h+ magazine • 29 July 2014
Can Terry tell if it's a chatbot or just a teenage non-native English speaker? This article explains with some good examples the Winograd Schema Challenge which has been put forward as an alternative to the Turing Test. It aims to provide a more accurate measure of genuine machine intelligence. Rather than base the test on the sort of short free-form conversation suggested by the Turing Test, the Winograd Schema Challenge poses a set of multiple-choice questions that have a form where the answers are expected to be fairly obvious to a layperson, but ambiguous for a machine without human-like reasoning or intelligence.
I love this kind of stuff. If you want to brush up on the Turing Test there's the wiki article but I like this from the Internet Scrapbook which has some good archival stuff. I enjoyed reading the hullabaloo (start here) that erupted when the chatbot "Eugene Goostman" passed the 2014 Turing jury. And don't you agree that those Winograd schema questions will be a lot harder? And do you believe that's really what Eugene wants to be when he grows up? (Michalko)
Stanford Social Innovation Review • 28 July 2014
Are you shocked that they are talking about scale AND impact? This is a short essay by two social entrepreneurs pointing out that nonprofits often focus on scale while evaluators focus on net impact. They argue we need both, and we need nonprofits and evaluators to adapt their approaches in pursuit of maximum social good.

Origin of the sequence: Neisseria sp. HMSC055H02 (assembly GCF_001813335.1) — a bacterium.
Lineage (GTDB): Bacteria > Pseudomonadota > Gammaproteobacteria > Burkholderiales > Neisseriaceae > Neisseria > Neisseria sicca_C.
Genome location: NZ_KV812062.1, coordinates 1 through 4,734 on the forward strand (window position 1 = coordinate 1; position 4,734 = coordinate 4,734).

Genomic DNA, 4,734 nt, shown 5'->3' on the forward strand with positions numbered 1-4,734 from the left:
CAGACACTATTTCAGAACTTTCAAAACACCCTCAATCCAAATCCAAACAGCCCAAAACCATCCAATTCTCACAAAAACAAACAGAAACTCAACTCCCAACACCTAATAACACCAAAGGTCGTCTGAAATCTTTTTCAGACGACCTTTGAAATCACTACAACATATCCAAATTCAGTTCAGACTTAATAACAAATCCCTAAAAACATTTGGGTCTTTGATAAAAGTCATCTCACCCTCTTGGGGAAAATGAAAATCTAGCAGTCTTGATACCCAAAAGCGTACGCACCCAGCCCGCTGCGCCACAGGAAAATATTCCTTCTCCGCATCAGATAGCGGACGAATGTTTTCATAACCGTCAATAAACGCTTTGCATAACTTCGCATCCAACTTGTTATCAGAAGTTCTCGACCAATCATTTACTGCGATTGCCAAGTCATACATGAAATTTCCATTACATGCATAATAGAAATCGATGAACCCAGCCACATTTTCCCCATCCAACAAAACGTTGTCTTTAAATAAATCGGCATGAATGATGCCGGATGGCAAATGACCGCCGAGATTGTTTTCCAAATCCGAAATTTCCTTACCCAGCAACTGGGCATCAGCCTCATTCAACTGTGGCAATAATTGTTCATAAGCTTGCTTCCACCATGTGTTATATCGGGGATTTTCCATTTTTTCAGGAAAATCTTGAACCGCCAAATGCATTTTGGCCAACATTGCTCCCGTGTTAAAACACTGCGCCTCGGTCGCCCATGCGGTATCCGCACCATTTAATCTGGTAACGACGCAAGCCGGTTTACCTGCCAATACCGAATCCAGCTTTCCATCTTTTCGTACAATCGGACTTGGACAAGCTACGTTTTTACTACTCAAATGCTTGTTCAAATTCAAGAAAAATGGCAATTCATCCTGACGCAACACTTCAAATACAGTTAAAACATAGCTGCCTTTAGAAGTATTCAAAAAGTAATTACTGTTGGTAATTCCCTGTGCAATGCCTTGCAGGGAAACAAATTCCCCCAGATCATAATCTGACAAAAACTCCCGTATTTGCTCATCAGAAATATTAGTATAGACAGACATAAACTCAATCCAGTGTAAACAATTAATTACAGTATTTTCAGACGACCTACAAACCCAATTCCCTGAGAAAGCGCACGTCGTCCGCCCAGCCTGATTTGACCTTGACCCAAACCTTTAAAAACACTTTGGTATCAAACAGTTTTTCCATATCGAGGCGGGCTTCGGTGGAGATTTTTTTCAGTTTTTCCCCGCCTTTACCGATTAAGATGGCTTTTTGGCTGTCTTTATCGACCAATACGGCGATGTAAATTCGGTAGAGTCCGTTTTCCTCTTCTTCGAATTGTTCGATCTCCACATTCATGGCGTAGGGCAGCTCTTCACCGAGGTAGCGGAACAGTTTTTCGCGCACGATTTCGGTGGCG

The reason this essay jumped out at me was how relevant it seemed to many of our library discussions about shared infrastructure. The values that they attribute to funders/evaluators seem very familiar in our world—and explain for me why we seem to have so many high value and low participation projects. (Michalko)
Data-Driven Intelligence • 23 January 2012
Did that stat class help? Maybe. Michael Nielsen explains that correlation doesn't imply causation. He acknowledges that this presents us with a conundrum: under what conditions, exactly, can we use experimental data to deduce a causal relationship between two or more variables? Since a lot of real world problems don't lend themselves to randomized controlled experiment there's an emerging theory of causal inference that helps establish the likelihood of this relationship.
Okay, this is old (I cannot reproduce how I came upon it recently) and it is difficult (at least after the first three sections) but it is also really informative. Read the beginning bits and you'll see the kind of paradoxes that get in the way of simple assertions of causality. I had to puzzle a bit but then it made sense. Simpson's Paradox alone is worth understanding—check out the UC Berkeley gender bias case. And xkcd. (Michalko)
Two short ones about words and one about an annoying or endearing non-word.
Fedoras to mullets: decades of fashion words | OxfordWords
What Your Pronunciation of These Words Tells Other People | Mental Floss
The Life and Times of ¯\_(ツ)_/¯ | The Awl
Fedora came from the title of a play.
I say VACE.
I shake my head in puzzlement more than shrug. (Michalko)
Above the Fold Quiz
According to an item in this week's News and Views section, what are elements that should be considered when constructing an outsourcing agreement for transferring born digital content from a physical medium?
Get the answer.